I enjoyed watching the IndyCars return to Portland after a long absence even if I had to watch on TV instead of at the track since they returned to Portland after I left. Congrats to Takuma Sato on the win and to Scott Dixon for extending his championship lead going into the final race. This is Scott signing autographs as a rookie at Portland in 2001, we were both a lot younger then. One of us went on to win multiple championships and one of us blogs about his cats but I’m not going to tell you who is who, I’ll let the mystery be.
The IndyCars came to Phoenix a week after I did but on the heels of the move and my first week at work I didn’t have it in me to go the race, maybe next time. It’s a good sign I didn’t fly back to the race in Portland, earlier in the year I thought if the heat of the summer drove me crazy I might fly back for the race and then go hiking in Washington but I’ve enjoyed my summer in the desert.
I was in graduate school when some friends got me interested in open-wheel racing, namely Formula 1 and IndyCar, and early on Michael Andretti became one of my favorite drivers. We were thrilled one year when my stepfather’s brother offered us his Indy 500 tickets, so the great race was the first race I attended. All I had at the time was a point-and-shoot as I had not yet started my photographic journey, and regardless of interest couldn’t afford to start. After interning at Motorola’s pager division a few years later, and after getting an unexpected bonus (both unexpected and unexpectedly large) from them the following January, I was able to buy my first SLR, a Canon Rebel, and the journey began. A handful of years later I bought my first digital camera, the Canon D30, and that’s what I showed up with at the 2001 CART race in Portland.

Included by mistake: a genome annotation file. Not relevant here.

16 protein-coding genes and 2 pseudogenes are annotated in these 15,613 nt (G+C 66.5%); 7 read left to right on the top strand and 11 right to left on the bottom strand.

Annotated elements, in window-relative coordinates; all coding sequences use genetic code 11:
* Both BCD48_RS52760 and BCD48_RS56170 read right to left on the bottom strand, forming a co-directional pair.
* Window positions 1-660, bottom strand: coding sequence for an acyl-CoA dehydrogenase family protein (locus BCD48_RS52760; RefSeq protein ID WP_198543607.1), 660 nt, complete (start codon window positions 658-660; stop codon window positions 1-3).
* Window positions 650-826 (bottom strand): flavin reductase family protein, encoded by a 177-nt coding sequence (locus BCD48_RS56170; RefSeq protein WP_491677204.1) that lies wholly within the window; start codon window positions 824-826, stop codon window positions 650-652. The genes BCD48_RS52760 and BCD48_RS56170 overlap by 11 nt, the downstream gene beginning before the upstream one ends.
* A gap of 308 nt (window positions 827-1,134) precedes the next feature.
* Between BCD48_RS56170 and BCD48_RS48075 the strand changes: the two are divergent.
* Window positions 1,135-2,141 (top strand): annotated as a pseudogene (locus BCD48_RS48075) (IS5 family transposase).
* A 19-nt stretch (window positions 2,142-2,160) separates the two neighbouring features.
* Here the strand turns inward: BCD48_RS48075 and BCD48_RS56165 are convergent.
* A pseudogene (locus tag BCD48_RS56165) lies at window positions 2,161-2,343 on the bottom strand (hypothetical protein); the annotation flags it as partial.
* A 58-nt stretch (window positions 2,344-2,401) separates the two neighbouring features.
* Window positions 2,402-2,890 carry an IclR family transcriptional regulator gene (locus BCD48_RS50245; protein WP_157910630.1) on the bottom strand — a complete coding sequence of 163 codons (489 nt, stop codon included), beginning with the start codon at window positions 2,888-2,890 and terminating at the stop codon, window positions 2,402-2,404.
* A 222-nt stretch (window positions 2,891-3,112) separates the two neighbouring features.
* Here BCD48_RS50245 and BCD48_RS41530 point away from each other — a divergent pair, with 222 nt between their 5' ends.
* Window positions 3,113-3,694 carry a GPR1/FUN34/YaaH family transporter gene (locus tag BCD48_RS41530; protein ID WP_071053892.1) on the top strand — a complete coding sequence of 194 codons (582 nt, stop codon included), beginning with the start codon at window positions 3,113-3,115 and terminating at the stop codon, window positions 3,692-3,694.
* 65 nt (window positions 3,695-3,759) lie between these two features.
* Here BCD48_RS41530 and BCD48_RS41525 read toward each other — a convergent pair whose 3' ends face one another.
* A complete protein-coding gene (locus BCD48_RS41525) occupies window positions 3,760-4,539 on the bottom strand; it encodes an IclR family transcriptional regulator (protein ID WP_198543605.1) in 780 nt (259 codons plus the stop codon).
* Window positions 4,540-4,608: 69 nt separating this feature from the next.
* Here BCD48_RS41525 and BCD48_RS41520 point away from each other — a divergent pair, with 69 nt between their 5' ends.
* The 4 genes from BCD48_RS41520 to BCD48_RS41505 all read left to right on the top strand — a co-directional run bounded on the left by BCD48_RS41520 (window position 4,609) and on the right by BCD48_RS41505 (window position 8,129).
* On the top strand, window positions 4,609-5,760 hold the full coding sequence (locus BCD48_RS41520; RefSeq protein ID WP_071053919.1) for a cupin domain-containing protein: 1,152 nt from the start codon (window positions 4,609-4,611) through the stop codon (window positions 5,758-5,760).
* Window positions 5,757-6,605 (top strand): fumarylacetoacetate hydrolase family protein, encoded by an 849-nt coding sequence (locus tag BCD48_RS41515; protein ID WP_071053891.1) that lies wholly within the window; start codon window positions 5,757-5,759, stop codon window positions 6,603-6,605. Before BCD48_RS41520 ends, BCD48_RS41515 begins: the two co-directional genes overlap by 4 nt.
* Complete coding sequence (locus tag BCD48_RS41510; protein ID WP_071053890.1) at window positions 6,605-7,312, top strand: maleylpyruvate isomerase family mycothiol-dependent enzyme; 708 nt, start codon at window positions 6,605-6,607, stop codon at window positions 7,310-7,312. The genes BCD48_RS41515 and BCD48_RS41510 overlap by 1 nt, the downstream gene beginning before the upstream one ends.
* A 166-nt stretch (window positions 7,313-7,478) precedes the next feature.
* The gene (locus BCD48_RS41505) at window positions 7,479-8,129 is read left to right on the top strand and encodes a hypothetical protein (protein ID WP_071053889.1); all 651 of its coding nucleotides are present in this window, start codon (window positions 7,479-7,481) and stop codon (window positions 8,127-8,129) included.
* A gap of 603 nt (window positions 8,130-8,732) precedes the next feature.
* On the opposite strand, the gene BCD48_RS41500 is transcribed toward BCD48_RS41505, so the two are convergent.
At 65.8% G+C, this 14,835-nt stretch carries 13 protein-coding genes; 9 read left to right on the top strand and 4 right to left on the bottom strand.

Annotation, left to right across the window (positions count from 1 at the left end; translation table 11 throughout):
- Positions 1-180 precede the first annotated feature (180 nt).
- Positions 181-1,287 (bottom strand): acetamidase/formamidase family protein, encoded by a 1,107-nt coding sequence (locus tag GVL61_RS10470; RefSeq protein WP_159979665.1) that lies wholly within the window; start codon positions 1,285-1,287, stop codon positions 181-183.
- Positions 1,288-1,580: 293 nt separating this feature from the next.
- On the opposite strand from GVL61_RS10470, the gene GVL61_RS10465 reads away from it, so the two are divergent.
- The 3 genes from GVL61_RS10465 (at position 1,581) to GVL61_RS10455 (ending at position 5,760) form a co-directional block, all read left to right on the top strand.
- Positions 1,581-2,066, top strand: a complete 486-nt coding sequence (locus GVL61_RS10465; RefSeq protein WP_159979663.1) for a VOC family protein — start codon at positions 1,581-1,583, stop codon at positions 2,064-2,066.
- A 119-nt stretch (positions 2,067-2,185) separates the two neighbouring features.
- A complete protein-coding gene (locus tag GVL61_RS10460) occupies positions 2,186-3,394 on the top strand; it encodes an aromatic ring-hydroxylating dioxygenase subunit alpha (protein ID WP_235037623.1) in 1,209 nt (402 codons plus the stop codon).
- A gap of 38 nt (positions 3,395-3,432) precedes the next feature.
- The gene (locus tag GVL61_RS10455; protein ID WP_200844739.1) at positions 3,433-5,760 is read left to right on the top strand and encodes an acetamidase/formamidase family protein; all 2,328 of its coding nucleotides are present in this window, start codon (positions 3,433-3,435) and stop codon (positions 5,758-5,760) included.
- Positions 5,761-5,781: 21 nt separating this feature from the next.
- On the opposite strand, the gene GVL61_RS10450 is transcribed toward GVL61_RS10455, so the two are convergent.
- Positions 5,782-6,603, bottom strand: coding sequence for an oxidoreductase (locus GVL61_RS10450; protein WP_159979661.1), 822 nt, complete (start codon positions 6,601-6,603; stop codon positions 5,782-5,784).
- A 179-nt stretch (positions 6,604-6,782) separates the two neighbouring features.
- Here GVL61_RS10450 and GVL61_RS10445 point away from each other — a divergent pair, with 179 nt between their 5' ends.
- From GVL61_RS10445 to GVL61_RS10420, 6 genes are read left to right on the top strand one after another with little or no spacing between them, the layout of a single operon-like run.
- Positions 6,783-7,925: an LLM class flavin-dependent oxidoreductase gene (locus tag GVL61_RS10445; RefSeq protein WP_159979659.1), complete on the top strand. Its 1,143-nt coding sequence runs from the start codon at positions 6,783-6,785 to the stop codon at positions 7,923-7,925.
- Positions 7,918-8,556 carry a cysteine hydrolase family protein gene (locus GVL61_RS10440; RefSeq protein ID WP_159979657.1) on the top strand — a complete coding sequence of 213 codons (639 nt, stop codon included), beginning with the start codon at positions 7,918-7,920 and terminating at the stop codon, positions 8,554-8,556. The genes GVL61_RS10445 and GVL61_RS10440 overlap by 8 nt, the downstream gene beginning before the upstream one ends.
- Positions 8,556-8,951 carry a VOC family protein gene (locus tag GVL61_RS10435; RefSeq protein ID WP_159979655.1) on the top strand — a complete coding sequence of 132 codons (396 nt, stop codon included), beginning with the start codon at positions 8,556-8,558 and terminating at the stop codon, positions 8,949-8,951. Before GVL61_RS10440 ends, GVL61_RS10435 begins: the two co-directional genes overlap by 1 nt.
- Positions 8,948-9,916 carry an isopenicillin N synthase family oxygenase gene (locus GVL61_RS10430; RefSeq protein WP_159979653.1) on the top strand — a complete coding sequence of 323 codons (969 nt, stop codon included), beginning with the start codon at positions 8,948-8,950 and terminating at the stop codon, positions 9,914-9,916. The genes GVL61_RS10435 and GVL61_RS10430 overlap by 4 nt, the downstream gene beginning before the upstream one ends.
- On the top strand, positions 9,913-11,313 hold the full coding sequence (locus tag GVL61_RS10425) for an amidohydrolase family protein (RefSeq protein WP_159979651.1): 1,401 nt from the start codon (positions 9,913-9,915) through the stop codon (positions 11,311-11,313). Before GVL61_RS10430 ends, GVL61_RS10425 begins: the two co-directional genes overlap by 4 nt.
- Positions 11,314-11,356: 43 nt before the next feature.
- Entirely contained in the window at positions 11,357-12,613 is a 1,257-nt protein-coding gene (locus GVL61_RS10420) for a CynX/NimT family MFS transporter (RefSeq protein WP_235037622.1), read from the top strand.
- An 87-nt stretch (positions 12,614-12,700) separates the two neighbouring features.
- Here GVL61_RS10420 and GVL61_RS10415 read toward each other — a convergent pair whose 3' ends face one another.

So I was particularly delighted to photograph the Team Motorola crew working on the car of their driver, Michael Andretti, the circle complete.
Alex Zanardi watches timing & scoring from the Mo Nunn Racing pits during Friday practice for the 2001 CART race in Portland.
I was surprised when I bought my first pit pass at the CART race in Portland at how much access you were given. You could get pretty close to the pits themselves and watch the drivers come and go and you could later go back near the trailers and see the mechanics work on the cars. It wasn’t easy to get pictures in the pits, as not only would the crew immediately surround the car, but the VIP’s in between the cars and the crowd would also swarm in. In 2001 I decided to try visiting one of the autograph sessions but to get pictures not autographs. I realized this was a mistake and never did it again, as the drivers are mostly looking down to sign things, and it was still very crowded and hard to get pictures. I did get this picture of Cristiano da Matta in his first year at Newman/Haas Racing that I thought came out OK. He’d qualify second in the race but the next year he’d win it outright (and the championship too for that matter, in dominant fashion).
Mauricio Gugelmin, driving for PacWest Racing, waits in the pits during Friday practice at the 2001 CART race in Portland. This was his last year in not just IndyCars but in racing, I think big crashes of his own and others, combined with the death of a son with health issues, led to his retirement. I’m nostalgic for this era of racing in many ways but one thing I’m glad to see after being away from the sport for years, is how much safer the cars continue to get, and that improvement needs to continue.
The sign that would be held out for Team Penske driver Gil de Ferran as he pulled into the pits at the 2001 CART race in Portland. He earned the number 1 by winning the championship the year prior, and for good measure would win it that year too. I could use signs like this to help me get ready in the morning. “Pants first, then shoes!”